The intricate beats of Elephant Stone showcase Clone Reni’s superb drumming. This really is a band that study and know their roles, and to play like the originals takes some doing. After countless gigs and years on the road, they have mastered these precious songs, and earned this celebration.
In a set remarkably loyal to its predecessor, an exception is made to bring in crowd-pleaser Mersey Paradise, and it’s a decision that pays off. Someone grabs me by the arm. ‘This is amazing’, he says, then wanders further forward to share the good news.
Roses gigs – Stone or Clone – often feel like a play in two acts: light then dark; melody then groove; spite first veiled, then unveiled. Perhaps it just depends when the sun goes down. Relative lightness here comes from singalongs (they all turn out to be singalongs) She Bangs the Drums and Sally Cinnamon; the gentle venom of Shoot You Down; and despite its moody – and superior – verse, One Love. The band have the crowd in their palms, and any doubters present have evidently been converted.
(Song For My) Sugar Spun Sister is a delight, planting its trippy fairground love story on the lips of every gathered candy-floss girl and sticky-fingered boy. The sky has probably turned green over this former toxic waste site before; for now, though, its several shades of blue slip temptingly towards dusk.
Like so often, Fools Gold is the cue for the second act, its funk-fuelled rhythm setting shoulders rolling, the whispered lyrics slowing time, before virtuoso guitar enraptures and possesses. Either side of that epic sit Standing Here and Where Angels Play, stellar B-sides, fan favourites, and here, beautifully faultless renditions.
Through a cloudless canopy, a Waterfall of holy water cascades, as pints of bliss anoint the swell. We chant in tongues “Daa-DUH-duh-duh–duh-duh-der-duh”, and carry on through it all. Soon, we’re reminded with bone-buzzing bass that This Is The One all of us have waited for. But first, hymn for the ages, Made of Stone, in its tin-twisted glory, gifts a primal release of all the frustration of the past eighteen months. I love the scene.
Delivered with choirboy contrast, the threatening brevity of Elizabeth My Dear unites band and believers in not-so-silent prayer, as 1990’s huge inflatable globe is presented to the crowd by Clone Ian. He’s got the whole world in his hands.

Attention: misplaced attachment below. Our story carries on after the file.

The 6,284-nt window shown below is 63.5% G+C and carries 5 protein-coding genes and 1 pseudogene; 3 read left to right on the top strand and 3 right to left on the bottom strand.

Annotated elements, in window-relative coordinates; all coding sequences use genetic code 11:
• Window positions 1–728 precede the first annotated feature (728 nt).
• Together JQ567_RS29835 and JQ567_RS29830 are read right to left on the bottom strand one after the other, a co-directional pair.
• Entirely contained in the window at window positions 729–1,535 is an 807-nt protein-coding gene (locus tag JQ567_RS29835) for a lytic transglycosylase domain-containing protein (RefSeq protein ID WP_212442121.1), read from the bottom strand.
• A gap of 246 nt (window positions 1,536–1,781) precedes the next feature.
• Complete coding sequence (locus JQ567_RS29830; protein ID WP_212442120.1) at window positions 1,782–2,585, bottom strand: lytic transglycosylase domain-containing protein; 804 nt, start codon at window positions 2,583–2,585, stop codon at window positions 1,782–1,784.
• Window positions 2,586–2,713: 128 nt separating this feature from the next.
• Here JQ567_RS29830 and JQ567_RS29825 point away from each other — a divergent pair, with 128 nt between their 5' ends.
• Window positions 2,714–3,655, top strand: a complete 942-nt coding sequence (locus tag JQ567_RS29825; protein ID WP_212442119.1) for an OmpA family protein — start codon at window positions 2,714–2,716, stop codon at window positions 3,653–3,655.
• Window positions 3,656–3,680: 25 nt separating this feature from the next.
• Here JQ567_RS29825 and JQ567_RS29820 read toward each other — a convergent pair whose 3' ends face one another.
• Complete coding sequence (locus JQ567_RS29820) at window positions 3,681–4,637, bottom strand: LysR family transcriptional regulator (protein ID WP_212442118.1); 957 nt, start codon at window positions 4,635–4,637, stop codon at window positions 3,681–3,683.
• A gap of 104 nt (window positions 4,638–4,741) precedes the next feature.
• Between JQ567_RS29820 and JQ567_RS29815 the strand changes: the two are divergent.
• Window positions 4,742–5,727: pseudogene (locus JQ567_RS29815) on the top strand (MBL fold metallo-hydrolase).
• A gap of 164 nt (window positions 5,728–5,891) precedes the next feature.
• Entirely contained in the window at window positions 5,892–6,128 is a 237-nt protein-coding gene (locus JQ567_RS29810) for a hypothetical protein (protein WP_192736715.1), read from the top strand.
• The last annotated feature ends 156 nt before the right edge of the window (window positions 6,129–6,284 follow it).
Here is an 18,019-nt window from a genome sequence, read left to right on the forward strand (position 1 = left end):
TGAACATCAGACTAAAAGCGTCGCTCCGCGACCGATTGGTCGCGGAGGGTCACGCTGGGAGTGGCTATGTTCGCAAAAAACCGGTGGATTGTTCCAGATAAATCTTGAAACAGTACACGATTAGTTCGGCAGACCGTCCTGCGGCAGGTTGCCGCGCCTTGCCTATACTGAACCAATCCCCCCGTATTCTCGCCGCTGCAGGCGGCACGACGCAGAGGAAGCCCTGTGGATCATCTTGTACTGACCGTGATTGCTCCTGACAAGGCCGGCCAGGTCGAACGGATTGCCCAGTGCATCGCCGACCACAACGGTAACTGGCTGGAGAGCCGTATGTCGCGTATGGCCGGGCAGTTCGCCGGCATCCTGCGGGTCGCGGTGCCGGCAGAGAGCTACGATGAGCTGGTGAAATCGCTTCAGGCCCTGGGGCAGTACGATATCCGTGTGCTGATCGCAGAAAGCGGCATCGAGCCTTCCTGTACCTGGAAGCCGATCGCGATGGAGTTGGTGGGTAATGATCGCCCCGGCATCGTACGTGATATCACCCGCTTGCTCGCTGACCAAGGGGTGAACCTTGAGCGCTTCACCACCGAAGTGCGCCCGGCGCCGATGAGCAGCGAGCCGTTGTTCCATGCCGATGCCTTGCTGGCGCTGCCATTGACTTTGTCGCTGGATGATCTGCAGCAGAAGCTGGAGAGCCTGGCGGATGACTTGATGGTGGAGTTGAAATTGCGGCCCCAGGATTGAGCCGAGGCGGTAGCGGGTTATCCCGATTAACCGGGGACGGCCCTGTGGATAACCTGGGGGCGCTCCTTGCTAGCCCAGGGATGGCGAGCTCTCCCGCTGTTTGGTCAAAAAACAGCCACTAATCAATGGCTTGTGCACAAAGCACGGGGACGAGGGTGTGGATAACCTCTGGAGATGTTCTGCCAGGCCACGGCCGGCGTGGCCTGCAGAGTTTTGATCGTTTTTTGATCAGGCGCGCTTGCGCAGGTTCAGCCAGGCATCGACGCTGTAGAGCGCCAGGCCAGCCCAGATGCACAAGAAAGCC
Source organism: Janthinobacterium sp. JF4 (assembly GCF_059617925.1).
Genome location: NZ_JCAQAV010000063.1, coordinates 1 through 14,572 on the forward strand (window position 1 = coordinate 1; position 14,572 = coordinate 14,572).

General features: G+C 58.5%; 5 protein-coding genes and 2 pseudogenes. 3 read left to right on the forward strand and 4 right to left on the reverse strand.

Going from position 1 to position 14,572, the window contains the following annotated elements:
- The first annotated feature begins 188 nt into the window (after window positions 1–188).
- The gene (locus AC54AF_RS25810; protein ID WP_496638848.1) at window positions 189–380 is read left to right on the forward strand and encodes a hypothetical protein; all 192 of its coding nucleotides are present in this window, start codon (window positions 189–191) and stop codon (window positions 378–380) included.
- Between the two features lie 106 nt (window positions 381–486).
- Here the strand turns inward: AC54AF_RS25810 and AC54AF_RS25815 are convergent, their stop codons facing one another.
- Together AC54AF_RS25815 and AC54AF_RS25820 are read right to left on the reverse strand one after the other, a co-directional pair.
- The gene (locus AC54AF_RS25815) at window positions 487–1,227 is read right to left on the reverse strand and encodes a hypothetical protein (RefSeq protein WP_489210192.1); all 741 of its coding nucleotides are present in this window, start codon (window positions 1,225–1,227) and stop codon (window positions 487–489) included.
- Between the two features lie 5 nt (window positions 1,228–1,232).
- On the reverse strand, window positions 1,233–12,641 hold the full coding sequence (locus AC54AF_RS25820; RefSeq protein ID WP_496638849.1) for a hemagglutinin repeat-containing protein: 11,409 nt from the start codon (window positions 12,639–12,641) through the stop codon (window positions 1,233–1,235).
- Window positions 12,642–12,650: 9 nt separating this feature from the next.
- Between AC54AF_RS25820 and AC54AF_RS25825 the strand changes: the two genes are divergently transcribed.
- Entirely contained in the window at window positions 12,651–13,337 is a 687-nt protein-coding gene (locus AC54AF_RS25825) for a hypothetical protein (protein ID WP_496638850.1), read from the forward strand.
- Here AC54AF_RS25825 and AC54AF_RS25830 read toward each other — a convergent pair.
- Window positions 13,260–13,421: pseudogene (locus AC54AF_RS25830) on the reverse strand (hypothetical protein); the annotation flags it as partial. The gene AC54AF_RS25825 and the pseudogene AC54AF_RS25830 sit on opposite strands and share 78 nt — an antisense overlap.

The drums kick in. Five bass notes build on top. The world is bouncing off bucket hats. I am the Resurrection brings with it the knowledge that the end is nigh, so for the next eight-or-so minutes, you better ‘ave it. Teasing false dawns of verses ramp up the ante before the arms-wide-open euphoria of the chorus, and the ensuing ecstasy of the Squire-led wig-out. Perfection. The band join hands and revel for a final moment. They are adored.
No-one wants to leave. This has been a triumph. A triumph of ambition, of organisation, of talent, and of love. A taste of the greatest thing one can do with one’s freedom: dance in a field to great music, get loaded and have a good time. The mood throughout has been one of shared jubilation, togetherness and generosity. For that alone, it’s like no other gig I can remember.
Our Clone Roses, Gav (Ian), Tony (Squire), Baggy (Mani) and Phil (Reni) release a message the next day: “We aren’t rock stars, just 4 lads with normal jobs like everyone else who for the last 20+ years have been fortunate to do what we do. But that yesterday was something else…The atmosphere was something special. You made us feel like the Stone Roses, and we can’t tell you how good that feels…”
There’ll be no second coming, but The Clone Roses have resurrected Spike Island as a fantastic music venue for other artists. They’re now on a crusade to coax Liam Gallagher into performing here next. And that could be, well… biblical.